In March, I wondered aloud about whether the New Zealand Dollar might be the most overvalued currency in the world. Since then, it has continued its unlikely ascent, rising 10% on a correlation-weighted basis and 3% against the US Dollar, hitting a 26-year high in the process. While there are signs that the New Zealand economy might be able to withstand an expensive currency, at some point, the chickens must come back to roost.
Surely the expensive kiwi must be wreaking havoc on the New Zealand dollar? “How is New Zealand supposed to rebalance its economy away from consumption, importing, borrowing and asset selling towards investment, production, exporting and asset buying when our currency is headed for record highs?” Wonders one commentator. In fact, exporters are coping just fine, and New Zealand just recorded its highest quarterly trade surplus on record. Never mind that this is due almost entirely to soaring prices for commodities and unflagging demand. In spite of two earthquakes and other related downside factors, the New Zealand economy is nonetheless forecast to grow by 2.3% in 2011.
On the other hand, New Zealand’s current account deficit continues to rise, as foreign investors pour in to New Zealand to make acquisitions, portfolio investment, and loans to the government. New Zealand’s largest dairy conglomerate could soon be sold to Chinese investors, while China’s sovereign wealth fund (which manages a portion of the country’s sprawling forex reserves) has announced plans to purchase a big chunk of New Zealand government debt. This is just as well, since a record 2011 budget deficit will require a significant issuance of new debt.
Meanwhile, New Zealand price inflation is currently 4.5%, which means that the country’s real interest rate is -2%, certainly among the lowest in the world. Moreover, even as two-year inflation expectations tick up, rate hike expectations remain unchanged. The consensus is that the Reserve Bank of New Zealand will avoid hiking its benchmark until the first quarter of 2012. Regardless of what happens in the interim, it seems unlikely that Bank president Alan Bollard will give in, for fear of stoking further speculative interest in a currency that is already “undesirably high.”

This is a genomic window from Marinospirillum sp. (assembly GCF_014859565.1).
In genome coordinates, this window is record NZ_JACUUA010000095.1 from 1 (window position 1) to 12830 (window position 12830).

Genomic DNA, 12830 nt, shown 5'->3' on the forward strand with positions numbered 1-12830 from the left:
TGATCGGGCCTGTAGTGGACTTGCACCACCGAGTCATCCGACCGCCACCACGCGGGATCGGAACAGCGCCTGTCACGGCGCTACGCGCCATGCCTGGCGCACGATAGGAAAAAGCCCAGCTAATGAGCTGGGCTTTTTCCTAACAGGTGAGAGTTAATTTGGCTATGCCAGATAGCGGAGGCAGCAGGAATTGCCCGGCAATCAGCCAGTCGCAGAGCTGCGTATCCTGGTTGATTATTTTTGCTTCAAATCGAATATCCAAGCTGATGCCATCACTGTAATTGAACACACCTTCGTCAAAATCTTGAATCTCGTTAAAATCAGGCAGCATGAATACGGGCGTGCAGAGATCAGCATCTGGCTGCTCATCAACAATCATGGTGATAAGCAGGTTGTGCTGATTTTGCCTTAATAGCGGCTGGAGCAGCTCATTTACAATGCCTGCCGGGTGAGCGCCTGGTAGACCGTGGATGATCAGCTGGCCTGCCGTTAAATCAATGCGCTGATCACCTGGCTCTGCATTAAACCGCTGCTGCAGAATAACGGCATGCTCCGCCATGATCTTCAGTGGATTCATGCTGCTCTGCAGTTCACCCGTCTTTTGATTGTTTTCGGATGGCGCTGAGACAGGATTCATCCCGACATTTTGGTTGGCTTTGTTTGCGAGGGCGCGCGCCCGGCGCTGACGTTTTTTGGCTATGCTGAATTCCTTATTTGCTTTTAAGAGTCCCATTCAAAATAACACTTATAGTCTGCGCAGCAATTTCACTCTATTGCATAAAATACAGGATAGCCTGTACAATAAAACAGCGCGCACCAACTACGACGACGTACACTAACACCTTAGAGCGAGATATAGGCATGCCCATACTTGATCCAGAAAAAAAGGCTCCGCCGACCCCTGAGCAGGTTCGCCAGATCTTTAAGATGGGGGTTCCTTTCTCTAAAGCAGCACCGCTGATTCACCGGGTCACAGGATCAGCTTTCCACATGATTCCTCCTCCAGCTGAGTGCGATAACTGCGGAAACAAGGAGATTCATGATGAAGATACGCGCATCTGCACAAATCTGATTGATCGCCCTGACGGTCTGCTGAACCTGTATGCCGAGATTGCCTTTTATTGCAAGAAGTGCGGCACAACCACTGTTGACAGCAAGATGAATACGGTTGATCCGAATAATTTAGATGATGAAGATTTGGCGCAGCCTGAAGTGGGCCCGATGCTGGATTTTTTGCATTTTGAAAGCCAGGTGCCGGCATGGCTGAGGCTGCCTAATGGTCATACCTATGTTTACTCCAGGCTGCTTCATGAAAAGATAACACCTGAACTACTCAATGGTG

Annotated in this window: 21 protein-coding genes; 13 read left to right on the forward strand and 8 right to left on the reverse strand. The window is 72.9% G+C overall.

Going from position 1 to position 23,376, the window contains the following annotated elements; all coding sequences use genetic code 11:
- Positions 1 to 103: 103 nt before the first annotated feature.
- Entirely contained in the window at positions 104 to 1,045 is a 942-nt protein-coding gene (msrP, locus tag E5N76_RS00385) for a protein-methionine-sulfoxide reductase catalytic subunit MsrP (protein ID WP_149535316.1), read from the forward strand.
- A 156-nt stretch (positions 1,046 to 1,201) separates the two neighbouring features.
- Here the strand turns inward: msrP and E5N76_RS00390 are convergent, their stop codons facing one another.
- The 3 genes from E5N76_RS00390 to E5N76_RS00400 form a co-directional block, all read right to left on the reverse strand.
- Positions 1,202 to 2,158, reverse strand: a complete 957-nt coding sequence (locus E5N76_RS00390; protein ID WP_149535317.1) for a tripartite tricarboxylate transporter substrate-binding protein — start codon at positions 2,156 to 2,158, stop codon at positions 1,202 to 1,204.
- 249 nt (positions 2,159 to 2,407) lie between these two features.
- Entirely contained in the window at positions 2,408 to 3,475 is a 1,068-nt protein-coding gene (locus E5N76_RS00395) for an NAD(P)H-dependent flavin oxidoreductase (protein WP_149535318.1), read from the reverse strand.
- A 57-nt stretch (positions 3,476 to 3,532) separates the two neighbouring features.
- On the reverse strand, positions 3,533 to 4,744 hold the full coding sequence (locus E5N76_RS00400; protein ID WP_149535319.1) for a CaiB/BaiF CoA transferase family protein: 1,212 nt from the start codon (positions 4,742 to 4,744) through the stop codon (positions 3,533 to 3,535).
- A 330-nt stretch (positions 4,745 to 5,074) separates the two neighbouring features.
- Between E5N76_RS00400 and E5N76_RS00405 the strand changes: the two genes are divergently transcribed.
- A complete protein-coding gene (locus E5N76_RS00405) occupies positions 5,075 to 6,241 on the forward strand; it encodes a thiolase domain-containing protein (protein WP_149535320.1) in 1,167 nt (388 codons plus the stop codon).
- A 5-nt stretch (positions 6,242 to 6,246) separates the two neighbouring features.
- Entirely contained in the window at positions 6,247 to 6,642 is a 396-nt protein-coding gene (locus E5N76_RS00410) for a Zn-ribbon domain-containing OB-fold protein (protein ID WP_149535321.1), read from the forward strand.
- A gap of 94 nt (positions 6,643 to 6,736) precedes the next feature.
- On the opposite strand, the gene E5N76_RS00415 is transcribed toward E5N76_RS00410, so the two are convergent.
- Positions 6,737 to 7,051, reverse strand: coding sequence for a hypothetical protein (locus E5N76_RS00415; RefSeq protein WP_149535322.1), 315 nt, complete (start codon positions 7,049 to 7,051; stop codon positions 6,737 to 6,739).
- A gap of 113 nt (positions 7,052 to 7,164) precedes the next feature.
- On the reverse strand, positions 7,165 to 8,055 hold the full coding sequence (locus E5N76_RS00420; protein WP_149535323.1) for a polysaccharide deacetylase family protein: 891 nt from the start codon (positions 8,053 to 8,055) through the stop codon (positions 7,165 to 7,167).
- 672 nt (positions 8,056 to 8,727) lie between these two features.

Let’s review: record low interest rates and record low real interest rates. Record budget deficit. Large current account deficit. Declining expectations for GDP growth. Record high New Zealand Dollar. Does anyone see a contradiction here? It’s no wonder that the IMF recently speculated that the Kiwi might be overvalued by as much as 20%, echoing the sentiments of yours truly.
At the same time, commentators concede that “The New Zealand dollar or any currency can deviate for a long period of time from academic measures of valuation.” And that is why making fundamental bets on currencies is so difficult. Even if all signs point to down (as is basically the case here), a currency can continue rising for many more months, before suffering a massive correction. For what it’s worth, this is the fate that the New Zealand Dollar is resigned to. Whether it will happen tomorrow or next year, alas, will depend more on global macroeconomic factors (such as the ebb and flow of risk aversion) than on what happens in New Zealand.